Local couple dies in plane crashPublished 6:41pm Tuesday, April 2, 2013
Many local residents are mourning the deaths of Dennis and Debbie O’Neal, a prominent Blounts Creek couple who perished in a small plane crash on Easter Sunday. The two were headed home from North Wilkesboro in a Lancair LC42 when their plane went down near a wooded, residential area in Winston Salem.
Dennis O’Neal, an optometrist with Washington Eye Center, and his wife, an English teaching instructor at East Carolina University and jewelry maker, were both licensed pilots.
National Transportation Safety Board officials continue to investigate the crash scene today.
“We’re continuing to examine the evidence and document the scene thoroughly. We’re looking at air traffic communication, radar data, if any type of emergency was declared,” said Keith Holloway, NTSB public affairs officer. “It’s still early. We aren’t making any conclusions (as to what caused the crash) at this point.”
Holloway said the aircraft was heavily burned due to post-fire impact.
According to NTSB officials, O’Neal reported engine trouble to air traffic controllers and stated his intention to land at Smith Reynolds Airport in Winston Salem.
Air traffic controller Larry Holland was manning the Smith Reynolds Airport tower when the crash occurred. Holland said air traffic control at Piedmont Triad International Airport in Greensboro notified him of the O’Neals’ aircraft but said they had lost contact with the Lancair.
Holland explained that limited visibility and the heavy cloud cover would have required O’Neal to land at Smith Reynolds using IFR (instrumental flight rules), in which a pilot controls the aircraft relying on flight instruments rather than outside visual references.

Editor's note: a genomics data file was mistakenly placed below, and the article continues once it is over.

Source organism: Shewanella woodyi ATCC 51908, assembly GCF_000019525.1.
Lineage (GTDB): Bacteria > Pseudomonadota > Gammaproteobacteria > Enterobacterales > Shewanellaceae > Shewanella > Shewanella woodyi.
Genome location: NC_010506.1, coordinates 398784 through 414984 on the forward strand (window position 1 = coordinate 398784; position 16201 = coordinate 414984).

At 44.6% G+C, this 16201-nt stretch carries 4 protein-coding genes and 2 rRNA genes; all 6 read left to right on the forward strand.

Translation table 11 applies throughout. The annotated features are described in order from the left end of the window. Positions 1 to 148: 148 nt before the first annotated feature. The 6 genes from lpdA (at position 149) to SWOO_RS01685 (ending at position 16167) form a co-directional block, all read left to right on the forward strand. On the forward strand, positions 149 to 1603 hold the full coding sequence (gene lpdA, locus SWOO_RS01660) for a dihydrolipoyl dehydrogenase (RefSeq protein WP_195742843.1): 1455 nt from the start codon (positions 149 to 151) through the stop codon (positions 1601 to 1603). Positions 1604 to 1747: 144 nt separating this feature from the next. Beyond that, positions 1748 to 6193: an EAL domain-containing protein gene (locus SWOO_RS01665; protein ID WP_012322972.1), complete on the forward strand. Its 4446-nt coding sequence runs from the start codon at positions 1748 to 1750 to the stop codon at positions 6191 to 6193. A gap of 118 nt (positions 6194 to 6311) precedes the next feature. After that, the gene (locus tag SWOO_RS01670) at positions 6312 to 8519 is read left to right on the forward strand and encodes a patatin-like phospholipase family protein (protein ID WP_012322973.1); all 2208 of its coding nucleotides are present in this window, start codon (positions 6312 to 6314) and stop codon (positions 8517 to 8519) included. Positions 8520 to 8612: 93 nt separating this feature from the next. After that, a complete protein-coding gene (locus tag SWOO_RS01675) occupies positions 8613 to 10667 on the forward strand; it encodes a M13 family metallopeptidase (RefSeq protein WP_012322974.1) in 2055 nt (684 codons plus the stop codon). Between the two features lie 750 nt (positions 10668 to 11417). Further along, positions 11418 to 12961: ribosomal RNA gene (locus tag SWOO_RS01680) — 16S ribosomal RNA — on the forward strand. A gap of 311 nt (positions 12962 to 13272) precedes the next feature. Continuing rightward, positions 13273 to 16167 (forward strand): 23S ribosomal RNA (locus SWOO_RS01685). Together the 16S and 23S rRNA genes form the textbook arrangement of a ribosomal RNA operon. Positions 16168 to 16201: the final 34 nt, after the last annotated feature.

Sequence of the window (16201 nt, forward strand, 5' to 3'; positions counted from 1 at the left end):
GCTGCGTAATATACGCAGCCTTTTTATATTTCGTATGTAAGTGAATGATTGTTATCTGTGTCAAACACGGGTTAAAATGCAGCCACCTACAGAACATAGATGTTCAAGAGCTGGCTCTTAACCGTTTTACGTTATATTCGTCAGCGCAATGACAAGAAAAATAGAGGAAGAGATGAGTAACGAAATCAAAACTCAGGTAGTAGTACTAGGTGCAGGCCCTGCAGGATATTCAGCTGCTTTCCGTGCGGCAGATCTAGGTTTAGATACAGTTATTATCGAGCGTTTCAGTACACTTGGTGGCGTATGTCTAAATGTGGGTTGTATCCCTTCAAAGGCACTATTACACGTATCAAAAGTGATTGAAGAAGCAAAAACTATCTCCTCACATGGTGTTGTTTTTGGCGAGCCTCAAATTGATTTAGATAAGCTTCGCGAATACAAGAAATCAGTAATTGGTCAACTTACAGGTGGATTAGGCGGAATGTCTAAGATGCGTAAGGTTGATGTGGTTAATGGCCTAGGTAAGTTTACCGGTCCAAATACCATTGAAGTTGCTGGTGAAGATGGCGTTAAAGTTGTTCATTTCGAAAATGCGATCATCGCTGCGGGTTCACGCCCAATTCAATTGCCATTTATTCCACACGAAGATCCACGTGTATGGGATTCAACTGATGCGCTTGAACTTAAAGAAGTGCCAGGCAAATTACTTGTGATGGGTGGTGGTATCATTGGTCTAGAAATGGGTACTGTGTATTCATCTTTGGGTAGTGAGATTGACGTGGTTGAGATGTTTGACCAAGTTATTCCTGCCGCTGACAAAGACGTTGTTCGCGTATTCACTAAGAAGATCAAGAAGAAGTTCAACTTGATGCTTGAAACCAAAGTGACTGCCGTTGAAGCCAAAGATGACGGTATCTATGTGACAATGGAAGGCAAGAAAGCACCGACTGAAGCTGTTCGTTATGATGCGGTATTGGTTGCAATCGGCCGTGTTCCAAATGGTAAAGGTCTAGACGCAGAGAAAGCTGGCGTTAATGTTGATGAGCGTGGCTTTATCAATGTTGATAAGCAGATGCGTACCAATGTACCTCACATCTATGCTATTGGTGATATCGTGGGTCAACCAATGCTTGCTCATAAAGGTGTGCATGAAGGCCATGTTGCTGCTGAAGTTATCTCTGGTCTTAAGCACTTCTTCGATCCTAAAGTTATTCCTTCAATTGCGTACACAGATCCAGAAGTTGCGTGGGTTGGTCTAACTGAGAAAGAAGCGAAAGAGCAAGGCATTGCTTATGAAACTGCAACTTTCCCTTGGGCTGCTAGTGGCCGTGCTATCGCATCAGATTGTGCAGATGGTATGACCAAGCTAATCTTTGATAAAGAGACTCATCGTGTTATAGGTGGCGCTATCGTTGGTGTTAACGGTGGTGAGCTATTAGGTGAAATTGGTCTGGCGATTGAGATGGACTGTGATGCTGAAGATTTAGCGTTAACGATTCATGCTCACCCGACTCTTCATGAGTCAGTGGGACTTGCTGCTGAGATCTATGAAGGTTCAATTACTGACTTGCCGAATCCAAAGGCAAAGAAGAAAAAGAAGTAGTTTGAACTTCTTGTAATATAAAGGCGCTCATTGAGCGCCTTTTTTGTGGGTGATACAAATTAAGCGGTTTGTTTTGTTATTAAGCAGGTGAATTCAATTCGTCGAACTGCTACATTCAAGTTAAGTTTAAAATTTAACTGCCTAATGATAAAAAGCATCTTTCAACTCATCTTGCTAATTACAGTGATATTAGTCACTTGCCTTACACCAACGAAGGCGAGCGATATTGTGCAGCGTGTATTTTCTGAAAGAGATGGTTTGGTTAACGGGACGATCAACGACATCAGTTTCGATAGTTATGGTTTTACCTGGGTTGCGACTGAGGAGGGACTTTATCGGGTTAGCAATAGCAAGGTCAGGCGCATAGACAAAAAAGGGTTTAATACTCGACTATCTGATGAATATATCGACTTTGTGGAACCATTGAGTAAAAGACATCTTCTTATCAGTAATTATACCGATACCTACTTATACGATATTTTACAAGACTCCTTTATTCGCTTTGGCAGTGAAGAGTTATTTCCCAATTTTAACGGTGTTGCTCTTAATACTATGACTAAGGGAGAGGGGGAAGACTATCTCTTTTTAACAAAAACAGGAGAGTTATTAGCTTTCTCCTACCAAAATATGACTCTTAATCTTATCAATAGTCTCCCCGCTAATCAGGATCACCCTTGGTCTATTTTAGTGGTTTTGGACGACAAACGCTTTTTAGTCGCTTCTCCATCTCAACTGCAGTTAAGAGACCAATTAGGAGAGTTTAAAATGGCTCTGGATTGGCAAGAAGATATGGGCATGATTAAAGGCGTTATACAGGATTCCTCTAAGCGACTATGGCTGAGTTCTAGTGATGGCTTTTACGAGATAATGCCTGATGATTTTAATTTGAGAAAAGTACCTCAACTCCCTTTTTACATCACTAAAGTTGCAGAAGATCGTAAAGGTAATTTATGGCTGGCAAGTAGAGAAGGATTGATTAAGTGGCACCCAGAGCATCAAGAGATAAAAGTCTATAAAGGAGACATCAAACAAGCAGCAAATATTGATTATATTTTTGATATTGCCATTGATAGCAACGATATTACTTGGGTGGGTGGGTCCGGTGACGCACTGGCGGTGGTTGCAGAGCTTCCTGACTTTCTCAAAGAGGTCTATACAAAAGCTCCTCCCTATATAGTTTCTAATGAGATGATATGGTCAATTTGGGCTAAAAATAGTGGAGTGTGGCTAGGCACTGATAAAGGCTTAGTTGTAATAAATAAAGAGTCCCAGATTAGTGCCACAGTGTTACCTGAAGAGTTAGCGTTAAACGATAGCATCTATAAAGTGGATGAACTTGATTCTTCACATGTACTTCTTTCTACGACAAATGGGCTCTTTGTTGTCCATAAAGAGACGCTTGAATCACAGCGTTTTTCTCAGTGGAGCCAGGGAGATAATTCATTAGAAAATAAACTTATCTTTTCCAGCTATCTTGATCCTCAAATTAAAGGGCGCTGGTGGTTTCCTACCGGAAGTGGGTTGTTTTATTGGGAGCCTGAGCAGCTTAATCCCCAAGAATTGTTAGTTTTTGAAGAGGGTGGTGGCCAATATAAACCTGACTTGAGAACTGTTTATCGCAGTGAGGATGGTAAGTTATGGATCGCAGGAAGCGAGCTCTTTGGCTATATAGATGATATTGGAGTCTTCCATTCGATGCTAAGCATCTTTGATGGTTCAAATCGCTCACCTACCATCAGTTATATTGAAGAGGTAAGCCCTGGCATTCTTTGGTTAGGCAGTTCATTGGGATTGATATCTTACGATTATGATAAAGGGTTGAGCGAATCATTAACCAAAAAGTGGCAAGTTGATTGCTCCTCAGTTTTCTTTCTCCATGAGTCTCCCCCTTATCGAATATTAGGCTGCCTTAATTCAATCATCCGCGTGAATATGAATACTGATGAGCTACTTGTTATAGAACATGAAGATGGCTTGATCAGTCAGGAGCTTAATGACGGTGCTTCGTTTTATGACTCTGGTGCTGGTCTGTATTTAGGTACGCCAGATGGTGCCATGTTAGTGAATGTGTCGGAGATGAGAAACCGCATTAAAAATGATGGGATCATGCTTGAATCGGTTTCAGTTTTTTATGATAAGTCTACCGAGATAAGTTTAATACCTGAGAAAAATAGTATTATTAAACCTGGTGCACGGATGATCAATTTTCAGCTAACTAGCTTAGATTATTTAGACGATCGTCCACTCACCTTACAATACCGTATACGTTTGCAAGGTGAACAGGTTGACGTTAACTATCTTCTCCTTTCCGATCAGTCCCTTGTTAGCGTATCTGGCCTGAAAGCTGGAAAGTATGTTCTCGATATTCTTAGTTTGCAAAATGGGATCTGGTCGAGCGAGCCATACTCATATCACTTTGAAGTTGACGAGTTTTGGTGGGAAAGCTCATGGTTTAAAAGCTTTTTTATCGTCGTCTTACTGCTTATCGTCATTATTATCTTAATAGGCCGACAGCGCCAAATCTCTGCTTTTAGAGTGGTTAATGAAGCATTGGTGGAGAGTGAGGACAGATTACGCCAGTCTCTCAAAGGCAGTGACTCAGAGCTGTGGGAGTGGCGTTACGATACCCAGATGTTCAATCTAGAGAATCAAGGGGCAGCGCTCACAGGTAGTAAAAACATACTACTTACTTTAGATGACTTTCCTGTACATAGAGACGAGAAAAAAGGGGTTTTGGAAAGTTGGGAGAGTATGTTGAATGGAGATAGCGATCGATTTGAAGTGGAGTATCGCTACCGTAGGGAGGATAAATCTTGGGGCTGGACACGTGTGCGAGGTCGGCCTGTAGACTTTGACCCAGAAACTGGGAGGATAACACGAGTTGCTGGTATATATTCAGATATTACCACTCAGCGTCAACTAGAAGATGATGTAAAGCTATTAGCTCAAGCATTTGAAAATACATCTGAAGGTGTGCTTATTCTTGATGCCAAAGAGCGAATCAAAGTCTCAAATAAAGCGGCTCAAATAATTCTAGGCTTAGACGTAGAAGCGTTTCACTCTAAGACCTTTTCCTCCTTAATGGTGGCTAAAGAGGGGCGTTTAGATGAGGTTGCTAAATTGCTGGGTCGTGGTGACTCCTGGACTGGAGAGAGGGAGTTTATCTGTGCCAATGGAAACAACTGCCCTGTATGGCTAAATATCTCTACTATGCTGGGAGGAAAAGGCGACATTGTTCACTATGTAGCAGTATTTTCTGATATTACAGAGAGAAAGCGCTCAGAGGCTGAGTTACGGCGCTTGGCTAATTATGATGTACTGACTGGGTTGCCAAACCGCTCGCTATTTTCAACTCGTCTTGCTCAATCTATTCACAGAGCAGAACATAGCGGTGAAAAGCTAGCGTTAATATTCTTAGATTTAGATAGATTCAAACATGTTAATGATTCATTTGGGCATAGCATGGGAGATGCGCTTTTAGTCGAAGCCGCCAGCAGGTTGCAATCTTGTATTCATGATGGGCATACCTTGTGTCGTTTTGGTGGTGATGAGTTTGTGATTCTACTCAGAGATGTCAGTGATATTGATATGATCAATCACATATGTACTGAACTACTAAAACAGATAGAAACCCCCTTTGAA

“At the time, the (cloud) ceiling was really low. I watched him on the radar then he disappeared off the radar. I never even talked to the guy,” Holland said. “I looked out to the west and there was a big mushroom cloud.”
It is unclear whether the O’Neals were IFR rated.
Libby Behr, River Walk Gallery and Arts Center member along with Debbie O’Neal, described Debbie as “an amazing person and funny and didn’t put up with anybody’s mess.” Debbie O’Neal had recently rejoined River Walk, selling her handcrafted silver and beaded jewelry in the Main Street, Washington, store.
Dennis O’Neal had been a physician at Washington Eye Center for 13 years and served on the board of The Blind Center. On the website, flying is listed as one of his hobbies, along with sailing, mountain biking and fly-fishing.
“Dennis O’Neal was a leader, a friend, a colleague and an inspiration to all of us here at Washington Eye Center. We will all miss him dearly,” said a statement from physicians and staff at the Washington Eye Center.
A candlelight memorial will be held at 6:30 p.m. tonight outside the office of Washington Eye Center.
A preliminary report on the crash’s cause will likely be posted on the NTSB website next week.